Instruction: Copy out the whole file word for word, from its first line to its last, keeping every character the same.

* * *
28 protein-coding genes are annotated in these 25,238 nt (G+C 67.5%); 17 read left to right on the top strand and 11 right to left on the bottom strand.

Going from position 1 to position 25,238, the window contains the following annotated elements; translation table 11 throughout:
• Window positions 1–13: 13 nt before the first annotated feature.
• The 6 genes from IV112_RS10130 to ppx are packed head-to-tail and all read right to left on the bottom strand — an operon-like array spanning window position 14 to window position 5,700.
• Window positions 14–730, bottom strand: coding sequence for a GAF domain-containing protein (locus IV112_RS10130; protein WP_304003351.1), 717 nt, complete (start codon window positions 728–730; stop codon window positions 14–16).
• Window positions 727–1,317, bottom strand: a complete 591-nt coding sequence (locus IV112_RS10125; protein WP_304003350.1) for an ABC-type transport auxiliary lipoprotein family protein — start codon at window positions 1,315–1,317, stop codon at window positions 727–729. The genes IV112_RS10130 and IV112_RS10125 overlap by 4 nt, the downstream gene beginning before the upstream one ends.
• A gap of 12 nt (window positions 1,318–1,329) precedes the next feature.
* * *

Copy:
28 protein-coding genes are annotated in these 25,238 nt (G+C 67.5%); 17 read left to right on the top strand and 11 right to left on the bottom strand.

Going from position 1 to position 25,238, the window contains the following annotated elements; translation table 11 throughout:
• Window positions 1–13: 13 nt before the first annotated feature.
• The 6 genes from IV112_RS10130 to ppx are packed head-to-tail and all read right to left on the bottom strand — an operon-like array spanning window position 14 to window position 5,700.
• Window positions 14–730, bottom strand: coding sequence for a GAF domain-containing protein (locus IV112_RS10130; protein WP_304003351.1), 717 nt, complete (start codon window positions 728–730; stop codon window positions 14–16).
• Window positions 727–1,317, bottom strand: a complete 591-nt coding sequence (locus IV112_RS10125; protein WP_304003350.1) for an ABC-type transport auxiliary lipoprotein family protein — start codon at window positions 1,315–1,317, stop codon at window positions 727–729. The genes IV112_RS10130 and IV112_RS10125 overlap by 4 nt, the downstream gene beginning before the upstream one ends.
• A gap of 12 nt (window positions 1,318–1,329) precedes the next feature.